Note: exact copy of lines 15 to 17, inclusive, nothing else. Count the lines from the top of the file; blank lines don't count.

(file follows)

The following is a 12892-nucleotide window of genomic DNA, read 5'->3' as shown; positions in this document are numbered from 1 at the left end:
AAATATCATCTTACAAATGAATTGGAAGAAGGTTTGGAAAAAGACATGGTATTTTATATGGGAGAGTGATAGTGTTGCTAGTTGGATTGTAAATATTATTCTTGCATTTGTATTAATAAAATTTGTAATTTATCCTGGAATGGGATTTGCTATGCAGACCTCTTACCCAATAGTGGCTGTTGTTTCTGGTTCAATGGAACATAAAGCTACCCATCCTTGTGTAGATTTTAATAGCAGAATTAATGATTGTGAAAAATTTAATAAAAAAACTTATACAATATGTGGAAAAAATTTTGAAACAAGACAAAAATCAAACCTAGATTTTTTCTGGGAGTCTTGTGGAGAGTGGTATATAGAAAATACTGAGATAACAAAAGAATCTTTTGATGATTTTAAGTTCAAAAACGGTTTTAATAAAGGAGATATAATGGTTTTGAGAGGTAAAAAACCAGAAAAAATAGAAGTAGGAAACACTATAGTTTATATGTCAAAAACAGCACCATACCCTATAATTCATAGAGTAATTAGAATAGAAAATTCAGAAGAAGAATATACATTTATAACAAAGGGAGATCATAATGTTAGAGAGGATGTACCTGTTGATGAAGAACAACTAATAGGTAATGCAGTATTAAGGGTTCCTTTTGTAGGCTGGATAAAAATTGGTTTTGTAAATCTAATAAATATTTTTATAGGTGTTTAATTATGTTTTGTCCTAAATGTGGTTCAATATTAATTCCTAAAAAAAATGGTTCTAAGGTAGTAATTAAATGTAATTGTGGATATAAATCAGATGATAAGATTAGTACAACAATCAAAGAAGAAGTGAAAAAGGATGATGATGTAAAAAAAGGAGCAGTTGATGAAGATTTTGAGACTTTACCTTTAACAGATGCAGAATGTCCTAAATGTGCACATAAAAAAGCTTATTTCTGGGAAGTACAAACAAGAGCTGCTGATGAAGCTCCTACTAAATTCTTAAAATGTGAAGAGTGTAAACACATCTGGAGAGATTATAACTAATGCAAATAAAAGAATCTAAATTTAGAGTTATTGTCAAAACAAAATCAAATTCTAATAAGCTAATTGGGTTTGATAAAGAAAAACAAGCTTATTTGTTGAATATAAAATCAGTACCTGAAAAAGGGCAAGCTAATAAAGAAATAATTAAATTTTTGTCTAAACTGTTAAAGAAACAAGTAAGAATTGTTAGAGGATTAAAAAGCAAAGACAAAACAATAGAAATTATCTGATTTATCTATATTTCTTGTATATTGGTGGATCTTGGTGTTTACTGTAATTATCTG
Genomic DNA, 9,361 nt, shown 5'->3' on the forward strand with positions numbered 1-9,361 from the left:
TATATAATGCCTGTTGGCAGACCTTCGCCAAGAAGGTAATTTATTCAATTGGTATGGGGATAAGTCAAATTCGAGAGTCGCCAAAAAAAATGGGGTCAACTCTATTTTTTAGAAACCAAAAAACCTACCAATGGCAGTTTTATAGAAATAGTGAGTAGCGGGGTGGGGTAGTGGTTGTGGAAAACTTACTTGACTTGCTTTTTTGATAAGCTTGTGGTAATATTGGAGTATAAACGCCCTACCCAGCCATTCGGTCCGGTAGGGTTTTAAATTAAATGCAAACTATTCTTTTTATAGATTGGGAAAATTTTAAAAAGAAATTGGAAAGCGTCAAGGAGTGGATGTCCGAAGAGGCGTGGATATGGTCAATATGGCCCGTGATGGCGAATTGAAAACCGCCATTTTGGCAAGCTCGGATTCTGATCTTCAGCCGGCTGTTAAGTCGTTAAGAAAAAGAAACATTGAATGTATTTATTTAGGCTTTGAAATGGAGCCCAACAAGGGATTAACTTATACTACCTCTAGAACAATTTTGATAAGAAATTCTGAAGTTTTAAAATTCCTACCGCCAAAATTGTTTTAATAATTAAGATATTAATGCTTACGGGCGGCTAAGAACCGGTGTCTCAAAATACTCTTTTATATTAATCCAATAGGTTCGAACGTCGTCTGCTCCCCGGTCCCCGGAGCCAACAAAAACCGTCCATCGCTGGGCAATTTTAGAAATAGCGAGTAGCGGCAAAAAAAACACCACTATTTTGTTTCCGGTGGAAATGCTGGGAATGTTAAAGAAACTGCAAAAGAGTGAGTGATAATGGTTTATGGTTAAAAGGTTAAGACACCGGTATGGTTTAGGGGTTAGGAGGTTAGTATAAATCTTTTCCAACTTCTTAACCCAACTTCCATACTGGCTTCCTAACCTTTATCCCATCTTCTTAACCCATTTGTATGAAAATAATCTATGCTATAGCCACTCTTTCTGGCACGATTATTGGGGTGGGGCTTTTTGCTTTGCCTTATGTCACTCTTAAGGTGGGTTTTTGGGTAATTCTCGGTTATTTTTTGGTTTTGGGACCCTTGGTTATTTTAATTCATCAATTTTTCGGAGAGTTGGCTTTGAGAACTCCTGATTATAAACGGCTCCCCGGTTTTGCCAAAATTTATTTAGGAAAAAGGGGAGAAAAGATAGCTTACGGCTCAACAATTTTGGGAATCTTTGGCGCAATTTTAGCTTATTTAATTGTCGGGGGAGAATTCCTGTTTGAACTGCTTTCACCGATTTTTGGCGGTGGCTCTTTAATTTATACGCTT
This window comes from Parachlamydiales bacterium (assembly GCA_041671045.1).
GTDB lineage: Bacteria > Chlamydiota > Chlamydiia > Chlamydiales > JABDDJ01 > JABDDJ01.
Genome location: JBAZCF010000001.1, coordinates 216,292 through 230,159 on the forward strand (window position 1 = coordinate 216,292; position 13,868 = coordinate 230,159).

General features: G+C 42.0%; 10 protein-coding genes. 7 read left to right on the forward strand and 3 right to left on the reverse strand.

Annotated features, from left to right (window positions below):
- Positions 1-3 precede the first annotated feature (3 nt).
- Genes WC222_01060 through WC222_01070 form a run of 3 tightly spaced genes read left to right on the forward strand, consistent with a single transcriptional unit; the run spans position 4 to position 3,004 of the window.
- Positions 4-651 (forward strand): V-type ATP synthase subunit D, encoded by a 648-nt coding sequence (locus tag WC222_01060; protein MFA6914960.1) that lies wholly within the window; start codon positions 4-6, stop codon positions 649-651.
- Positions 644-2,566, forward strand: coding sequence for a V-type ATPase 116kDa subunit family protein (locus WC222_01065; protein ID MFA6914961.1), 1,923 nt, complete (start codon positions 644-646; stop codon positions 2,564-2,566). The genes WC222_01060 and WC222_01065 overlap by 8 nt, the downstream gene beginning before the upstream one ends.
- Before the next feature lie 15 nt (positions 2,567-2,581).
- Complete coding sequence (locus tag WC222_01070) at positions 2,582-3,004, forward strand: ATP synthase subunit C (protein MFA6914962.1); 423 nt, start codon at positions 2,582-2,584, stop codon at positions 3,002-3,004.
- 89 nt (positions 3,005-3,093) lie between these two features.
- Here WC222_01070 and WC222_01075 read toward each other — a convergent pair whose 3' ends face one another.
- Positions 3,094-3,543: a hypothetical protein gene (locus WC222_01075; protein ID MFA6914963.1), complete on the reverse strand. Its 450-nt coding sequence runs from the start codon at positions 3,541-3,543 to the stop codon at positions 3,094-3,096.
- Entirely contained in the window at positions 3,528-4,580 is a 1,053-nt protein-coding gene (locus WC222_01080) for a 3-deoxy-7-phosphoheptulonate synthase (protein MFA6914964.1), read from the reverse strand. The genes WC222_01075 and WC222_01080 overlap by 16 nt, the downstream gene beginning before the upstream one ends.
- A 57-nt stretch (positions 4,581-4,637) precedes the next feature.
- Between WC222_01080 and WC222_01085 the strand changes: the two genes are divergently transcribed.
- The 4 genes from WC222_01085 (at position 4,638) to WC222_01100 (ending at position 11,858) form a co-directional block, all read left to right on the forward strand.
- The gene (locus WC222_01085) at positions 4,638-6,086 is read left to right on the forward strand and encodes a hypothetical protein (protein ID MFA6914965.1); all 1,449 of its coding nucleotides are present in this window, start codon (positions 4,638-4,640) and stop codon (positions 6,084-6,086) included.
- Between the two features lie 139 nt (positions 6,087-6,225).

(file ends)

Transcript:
- Complete coding sequence (locus tag WC222_01070) at positions 2,582-3,004, forward strand: ATP synthase subunit C (protein MFA6914962.1); 423 nt, start codon at positions 2,582-2,584, stop codon at positions 3,002-3,004.
- 89 nt (positions 3,005-3,093) lie between these two features.
- Here WC222_01070 and WC222_01075 read toward each other — a convergent pair whose 3' ends face one another.